If your geofence comprises a 25-mile radius from your store, for instance, you may find yourself spending money on faraway customers who don’t have the time to pop by.
Rather than a large geofence, I recommend creating several small perimeters. Ideally, the perimeters should max out at around a five-minute walking distance from your store.
You aren’t stuck with only your store’s perimeter, though. In some cases, it may be a good idea to set up geofences at events. For instance, if your small business has a booth at a farmer’s market or even a music festival, you could send out messages letting people know you’re there.
Just like all marketing campaigns, understanding your target audience is key to driving results.
Identify their ages, genders, interests, and shopping behaviors to improve your ad targeting strategies’ accuracy. What do they like about your business? Why were they drawn to your brand?
Beyond answering these questions, understanding your target audience can help you create compelling copy and advertisements people will respond to.
Don’t just talk about what you sell. Highlight in-store promotions or give out rewards in exchange for responding to the ad. If they’re your target audience, they may already know who you are—give them a reason to come in.
For example, this is a personalized notification Starbucks sent to its nearby customers. Not only do they mention the customer’s name but include a promo about their favorite drink.
Top it off with a compelling CTA to sweeten the deal.
A Reveal Mobile report found the top-performing CTAs for geotargeted advertisements include:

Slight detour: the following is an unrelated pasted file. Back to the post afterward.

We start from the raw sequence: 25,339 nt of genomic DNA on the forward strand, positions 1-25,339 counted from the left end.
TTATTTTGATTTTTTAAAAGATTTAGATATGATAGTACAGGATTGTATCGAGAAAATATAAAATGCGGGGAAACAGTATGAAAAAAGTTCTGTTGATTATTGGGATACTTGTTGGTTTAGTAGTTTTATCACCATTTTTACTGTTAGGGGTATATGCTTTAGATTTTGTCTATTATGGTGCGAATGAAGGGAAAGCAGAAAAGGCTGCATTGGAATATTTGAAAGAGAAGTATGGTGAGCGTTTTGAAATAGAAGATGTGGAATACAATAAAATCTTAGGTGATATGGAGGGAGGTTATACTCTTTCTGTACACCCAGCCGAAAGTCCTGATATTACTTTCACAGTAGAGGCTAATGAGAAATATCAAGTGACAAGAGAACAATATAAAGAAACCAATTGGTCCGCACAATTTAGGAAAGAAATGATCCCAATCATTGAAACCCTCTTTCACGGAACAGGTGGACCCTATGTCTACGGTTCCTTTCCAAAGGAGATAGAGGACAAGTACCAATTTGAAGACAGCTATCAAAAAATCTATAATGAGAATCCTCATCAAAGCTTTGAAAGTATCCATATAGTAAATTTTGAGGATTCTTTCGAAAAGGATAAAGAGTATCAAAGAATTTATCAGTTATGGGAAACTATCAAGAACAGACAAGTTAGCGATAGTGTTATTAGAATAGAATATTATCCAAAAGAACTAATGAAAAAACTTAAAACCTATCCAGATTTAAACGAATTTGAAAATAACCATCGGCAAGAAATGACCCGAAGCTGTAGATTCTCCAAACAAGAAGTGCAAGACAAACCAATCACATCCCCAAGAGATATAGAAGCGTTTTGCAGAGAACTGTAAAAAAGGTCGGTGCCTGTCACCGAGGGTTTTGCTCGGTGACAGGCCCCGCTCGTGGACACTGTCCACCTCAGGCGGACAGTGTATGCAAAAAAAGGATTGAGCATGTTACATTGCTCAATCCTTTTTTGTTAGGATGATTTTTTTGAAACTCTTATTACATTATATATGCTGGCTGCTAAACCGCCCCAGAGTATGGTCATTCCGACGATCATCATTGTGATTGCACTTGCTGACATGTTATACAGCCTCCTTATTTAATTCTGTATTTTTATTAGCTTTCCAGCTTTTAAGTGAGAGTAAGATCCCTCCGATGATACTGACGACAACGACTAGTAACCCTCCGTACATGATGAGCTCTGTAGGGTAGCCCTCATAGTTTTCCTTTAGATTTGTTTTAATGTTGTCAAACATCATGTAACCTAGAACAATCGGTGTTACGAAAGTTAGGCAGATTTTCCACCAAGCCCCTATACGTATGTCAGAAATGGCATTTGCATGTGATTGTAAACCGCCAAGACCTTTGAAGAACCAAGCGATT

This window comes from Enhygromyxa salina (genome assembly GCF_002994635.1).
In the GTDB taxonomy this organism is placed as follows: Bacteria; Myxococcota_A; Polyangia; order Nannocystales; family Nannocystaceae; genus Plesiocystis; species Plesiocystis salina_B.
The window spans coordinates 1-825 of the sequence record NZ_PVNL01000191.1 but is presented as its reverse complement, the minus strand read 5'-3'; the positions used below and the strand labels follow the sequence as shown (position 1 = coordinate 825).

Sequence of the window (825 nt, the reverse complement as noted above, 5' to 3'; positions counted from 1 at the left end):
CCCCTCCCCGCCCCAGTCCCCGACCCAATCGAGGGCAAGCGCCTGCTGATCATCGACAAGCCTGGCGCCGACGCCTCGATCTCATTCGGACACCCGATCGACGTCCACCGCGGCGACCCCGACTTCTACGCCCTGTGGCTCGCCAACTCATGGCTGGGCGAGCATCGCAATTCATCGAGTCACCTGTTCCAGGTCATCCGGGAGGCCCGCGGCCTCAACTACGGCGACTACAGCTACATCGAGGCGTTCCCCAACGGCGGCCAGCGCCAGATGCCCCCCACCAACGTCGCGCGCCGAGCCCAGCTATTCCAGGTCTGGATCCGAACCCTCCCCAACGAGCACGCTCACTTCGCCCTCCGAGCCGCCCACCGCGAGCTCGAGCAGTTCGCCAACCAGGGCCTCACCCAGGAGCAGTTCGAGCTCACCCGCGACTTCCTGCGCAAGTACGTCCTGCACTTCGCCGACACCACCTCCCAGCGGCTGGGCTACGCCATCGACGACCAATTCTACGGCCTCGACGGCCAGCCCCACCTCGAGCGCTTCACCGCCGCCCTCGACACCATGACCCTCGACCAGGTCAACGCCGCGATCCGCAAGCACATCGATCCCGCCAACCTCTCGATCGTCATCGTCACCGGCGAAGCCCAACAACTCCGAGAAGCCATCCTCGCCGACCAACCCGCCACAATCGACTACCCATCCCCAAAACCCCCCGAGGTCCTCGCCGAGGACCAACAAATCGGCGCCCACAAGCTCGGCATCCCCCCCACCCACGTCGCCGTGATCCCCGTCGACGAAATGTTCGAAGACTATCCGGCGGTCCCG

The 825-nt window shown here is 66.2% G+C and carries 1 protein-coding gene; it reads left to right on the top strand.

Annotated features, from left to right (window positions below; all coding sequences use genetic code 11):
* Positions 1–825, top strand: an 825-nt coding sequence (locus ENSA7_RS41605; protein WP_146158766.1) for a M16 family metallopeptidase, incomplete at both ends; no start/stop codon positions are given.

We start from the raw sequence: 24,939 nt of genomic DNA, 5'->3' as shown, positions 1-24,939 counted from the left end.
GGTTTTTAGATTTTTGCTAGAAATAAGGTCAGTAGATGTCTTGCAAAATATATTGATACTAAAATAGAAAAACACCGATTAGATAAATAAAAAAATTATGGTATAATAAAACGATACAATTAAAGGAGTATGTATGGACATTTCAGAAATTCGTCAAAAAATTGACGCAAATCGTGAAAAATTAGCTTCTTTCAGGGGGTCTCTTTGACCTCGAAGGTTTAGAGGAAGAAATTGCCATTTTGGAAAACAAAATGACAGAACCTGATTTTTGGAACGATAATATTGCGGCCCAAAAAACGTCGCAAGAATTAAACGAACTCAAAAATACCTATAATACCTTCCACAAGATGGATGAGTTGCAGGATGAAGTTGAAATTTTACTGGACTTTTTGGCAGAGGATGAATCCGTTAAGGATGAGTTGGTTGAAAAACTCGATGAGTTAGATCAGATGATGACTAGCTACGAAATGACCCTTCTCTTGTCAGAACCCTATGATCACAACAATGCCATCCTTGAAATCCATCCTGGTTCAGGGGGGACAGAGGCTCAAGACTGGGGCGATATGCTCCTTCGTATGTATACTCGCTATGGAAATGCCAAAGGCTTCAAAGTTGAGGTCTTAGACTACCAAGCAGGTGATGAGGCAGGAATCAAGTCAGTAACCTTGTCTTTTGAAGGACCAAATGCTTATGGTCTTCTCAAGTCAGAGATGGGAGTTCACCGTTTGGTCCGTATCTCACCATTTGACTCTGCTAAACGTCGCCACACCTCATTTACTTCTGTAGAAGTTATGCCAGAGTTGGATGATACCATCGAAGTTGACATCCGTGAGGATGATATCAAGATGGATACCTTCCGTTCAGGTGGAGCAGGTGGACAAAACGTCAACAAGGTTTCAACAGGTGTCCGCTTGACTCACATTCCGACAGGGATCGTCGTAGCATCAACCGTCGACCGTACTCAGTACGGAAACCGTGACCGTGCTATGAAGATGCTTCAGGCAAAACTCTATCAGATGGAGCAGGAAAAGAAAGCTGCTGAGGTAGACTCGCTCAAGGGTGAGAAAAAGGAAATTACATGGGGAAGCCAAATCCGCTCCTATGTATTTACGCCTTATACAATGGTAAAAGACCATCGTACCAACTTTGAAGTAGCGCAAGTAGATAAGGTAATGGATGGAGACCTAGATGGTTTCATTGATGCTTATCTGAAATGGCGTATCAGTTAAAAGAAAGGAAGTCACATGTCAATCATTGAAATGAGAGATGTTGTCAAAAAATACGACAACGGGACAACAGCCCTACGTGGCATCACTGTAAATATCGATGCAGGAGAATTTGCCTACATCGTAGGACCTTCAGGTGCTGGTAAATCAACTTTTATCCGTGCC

Marketers were also able to experience success with other CTA variations like “order now,” “click to save,” “call now,” and “shop online.”
Geotargeted ads come with multiple targeting techniques you can use to communicate with your target audience effectively.
Let’s take a look at the following variations:
You need to track relevant KPIs and metrics to determine if your geotargeted marketing campaigns are effective. The good news is current marketing technologies enable users to collect data for their campaigns.
Here are some metrics to consider:
You can change your ads based on your results. If passersby aren’t responding to your push notifications, modify your copy or promos.
When it comes to location-based ads, the primary ethical consideration is privacy.
More than 80 countries have implemented digital privacy regulations, and more bills are being considered in the upcoming years.
While most location-based ad technologies generate anonymized data, location data is still personal information. Additionally, an individual’s search history and browsing data must also remain private.
Businesses can protect themselves and their consumers while also implementing geofencing by abiding by the GDPR’s and CCPA’s consumer rights policies.
This includes the following:
Chances are, you’ve already seen companies abiding by these expectations. For example, the Sephora app gives shoppers a choice to opt-in or opt-out of location services and store notifications:
Geofencing marketing can be an effective way to boost traffic to your store, website, or even social media channels.
Remember, potential customers’ locations aren’t enough: You also need to figure out who your target audience is and create ads to send directly to them.
As long as you know the right steps, you can build your own geo-targeted marketing campaigns. We highly recommend monitoring your results, creating compelling CTAs, and understanding your target audience for maximum effectiveness.
How will you use geotargeted ads for your business?